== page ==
Cardiac Imaging: Part 1, MR Pulse Sequences, Imaging Planes, and Basic Anatomy
ABSTRACT OBJECTIVE: MRI is a well-established modality for evaluating congenital and acquired cardiac diseases. This article reviews the latest pulse sequences used for cardiac MRI. In addition, the standard cardiac imaging planes and corresponding anatomy are described and illustrated. CONCLUSION: Familiarity with the basic pulse sequences, imaging planes, and anatomy pertaining to cardiac MRI is essential to formulate optimal protocols and interpretations.
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ABSTRACT: As survival rates continue to increase for patients with childhood and adult malignancies, imaging utilization in these patients will likely increase substantially. It is important to detect disease recurrence and to recognize the potential complications that occur after treatment with oncologic medications and therapeutic radiation. The most common cardiotoxic side effect of the anthracycline drug class is a dose-dependent decline in ejection fraction, which may result in dilated cardiomyopathy. Multiple-uptake gated acquisition (MUGA) scanning plays an important role in diagnosis of this subclinical cardiac dysfunction. Other less common cardiotoxic side effects of chemotherapeutic medications include arrhythmia, myocarditis, coronary artery disease, tamponade, pericarditis, and pericardial effusion. Radiation therapy can also lead to cardiotoxicity when the heart or pericardium is included in the radiation portal. Radiation-induced conditions include pericardial disease, coronary artery disease, valvular disease, and cardiomyopathy. Many of these side effects are asymptomatic until late in the course of the disease. With imaging, these pathologic conditions can often be diagnosed before symptom onset, which may allow early intervention. Radiologists should be familiar with the current knowledge and pathophysiology regarding cardiac complications related to chemotherapy and radiation therapy of malignant neoplasms and the appearances of treatment-related cardiotoxicity that can be found at radiography, nuclear medicine examinations, and cross-sectional imaging. Supplemental material available at http://radiographics.rsna.org/lookup/suppl/doi:10.1148/rg.336125005/-/DC1. © RSNA, 2013.Radiographics 10/2013; 33(6):1801-1815. DOI:10.1148/rg.336125005 · 2.73 Impact Factor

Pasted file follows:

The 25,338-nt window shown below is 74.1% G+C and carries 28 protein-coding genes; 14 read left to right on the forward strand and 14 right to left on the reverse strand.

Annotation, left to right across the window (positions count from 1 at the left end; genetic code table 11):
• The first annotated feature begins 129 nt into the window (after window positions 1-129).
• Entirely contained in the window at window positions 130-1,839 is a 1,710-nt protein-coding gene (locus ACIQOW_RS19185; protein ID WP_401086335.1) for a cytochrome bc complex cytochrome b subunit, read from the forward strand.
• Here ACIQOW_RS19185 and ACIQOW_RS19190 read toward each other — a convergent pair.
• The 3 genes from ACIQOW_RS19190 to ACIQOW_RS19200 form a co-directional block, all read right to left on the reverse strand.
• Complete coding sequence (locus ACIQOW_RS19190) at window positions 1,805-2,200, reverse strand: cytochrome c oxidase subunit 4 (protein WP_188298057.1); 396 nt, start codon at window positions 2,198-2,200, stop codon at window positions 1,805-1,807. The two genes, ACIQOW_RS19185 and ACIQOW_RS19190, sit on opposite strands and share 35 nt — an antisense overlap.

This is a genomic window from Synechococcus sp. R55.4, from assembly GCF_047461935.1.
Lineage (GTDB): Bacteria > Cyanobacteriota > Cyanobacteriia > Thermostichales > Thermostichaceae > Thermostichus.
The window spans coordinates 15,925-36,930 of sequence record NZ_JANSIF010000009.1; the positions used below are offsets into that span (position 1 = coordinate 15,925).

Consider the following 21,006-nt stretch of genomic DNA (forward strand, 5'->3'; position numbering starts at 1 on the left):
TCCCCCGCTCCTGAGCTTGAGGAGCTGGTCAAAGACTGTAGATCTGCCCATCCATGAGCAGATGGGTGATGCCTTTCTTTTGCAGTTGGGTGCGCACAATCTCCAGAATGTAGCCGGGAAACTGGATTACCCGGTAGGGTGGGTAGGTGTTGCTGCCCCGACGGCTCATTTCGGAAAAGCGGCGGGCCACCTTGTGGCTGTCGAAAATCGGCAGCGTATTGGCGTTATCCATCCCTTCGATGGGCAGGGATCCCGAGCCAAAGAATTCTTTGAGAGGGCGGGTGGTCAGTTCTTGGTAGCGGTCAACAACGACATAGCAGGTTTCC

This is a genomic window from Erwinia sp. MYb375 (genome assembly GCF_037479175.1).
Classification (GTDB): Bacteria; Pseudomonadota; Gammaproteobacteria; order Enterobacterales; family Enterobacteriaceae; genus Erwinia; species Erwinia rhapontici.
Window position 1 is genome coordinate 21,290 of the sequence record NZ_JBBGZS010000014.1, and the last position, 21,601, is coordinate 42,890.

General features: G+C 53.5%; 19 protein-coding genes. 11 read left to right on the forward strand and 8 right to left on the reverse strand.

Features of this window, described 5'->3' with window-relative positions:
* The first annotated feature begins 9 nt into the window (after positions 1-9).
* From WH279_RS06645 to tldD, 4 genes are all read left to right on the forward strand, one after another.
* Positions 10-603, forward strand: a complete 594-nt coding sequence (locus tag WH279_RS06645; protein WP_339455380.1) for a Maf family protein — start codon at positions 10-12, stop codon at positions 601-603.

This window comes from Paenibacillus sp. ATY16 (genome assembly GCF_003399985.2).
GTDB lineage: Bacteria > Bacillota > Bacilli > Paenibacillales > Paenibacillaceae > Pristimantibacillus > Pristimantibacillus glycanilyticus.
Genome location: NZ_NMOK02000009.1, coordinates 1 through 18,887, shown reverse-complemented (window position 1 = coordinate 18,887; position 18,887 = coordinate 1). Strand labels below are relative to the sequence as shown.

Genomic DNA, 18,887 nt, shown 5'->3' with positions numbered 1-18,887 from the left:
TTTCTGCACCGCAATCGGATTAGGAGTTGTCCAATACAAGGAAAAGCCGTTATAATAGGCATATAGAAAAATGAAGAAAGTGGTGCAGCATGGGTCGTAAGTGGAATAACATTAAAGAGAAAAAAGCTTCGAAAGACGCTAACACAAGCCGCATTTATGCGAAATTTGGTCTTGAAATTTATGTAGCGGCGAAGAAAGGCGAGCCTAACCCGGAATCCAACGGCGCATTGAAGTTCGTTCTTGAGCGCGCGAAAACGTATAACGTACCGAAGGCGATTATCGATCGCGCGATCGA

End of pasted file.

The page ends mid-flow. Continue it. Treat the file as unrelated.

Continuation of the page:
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ABSTRACT: Advances in computed tomography have led to continuous improvement in cardiac imaging. Dedicated postprocessing capabilities, faster scan times, and cardiac gating methods reveal details of normal cardiac anatomy and anatomic variants that can mimic pathologic conditions. This article will review normal cardiac anatomy and variants that can mimic disease. Radiologists should be familiar with normal cardiac anatomy and anatomic variants to avoid misinterpretation of normal findings for pathologic processes.01/2015; 4(1):2047981614562443. DOI:10.1177/2047981614562443
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ABSTRACT: OBJECTIVE. The purpose of this study was to compare cardiac MRI-derived parameters of left ventricular (LV) diastolic function between uncomplicated type 2 diabetes mellitus (DM2) and normoglycemic control subjects and to evaluate whether these parameters of LV diastolic function are related to coronary atherosclerosis. SUBJECTS AND METHODS. We prospectively studied 41 subjects with DM2 and 21 normoglycemic control subjects (30 women and 32 men; mean age, 57.2 ± 7.1 [SD] years) with no evidence of overt cardiovascular disease. We used cardiac MRI to measure LV volumes, LV peak filling rate (PFR), and transmitral flow and CT to determine coronary artery calcium scores. RESULTS. Absolute values of the peak filling rate (PFR) were significantly lower in DM2 patients than in control subjects (mean ± SD, 293.2 ± 51.7 vs 375.7 ± 102.8 mL/s, respectively; p < 0.001). Mitral peak E velocities (mean ± SD, 42.8 ± 10.7 vs 48.8 ± 10.4 cm/s; p = 0.040) and peak E velocity-to-peak A velocity ratios (0.88 ± 0.3 vs 1.1 ± 0.3; p = 0.002) were also lower in DM2 patients compared with control subjects. DM2 patients with coronary artery calcification showed a lower PFR normalized to stroke volume (SV) (mean ± SD, 4.4 ± 1.0 vs 5.3 ± 1.4, respectively; p = 0.038) and lower mitral peak E velocities (40.1 ± 11.3 vs 48.0 ± 7.3 cm/s; p = 0.024) than DM2 patients without coronary calcification. PFR normalized to SV was independently associated with the presence of coronary artery calcification (β = -1.5, p = 0.005). CONCLUSION. DM2 decreases cardiovascular MRI-derived parameters of LV diastolic function. Patients with DM2 and coronary atherosclerosis show a more impaired LV diastolic function than patients without coronary atherosclerosis.American Journal of Roentgenology 06/2014; 202(6):1207-14. DOI:10.2214/AJR.13.11325 · 2.74 Impact Factor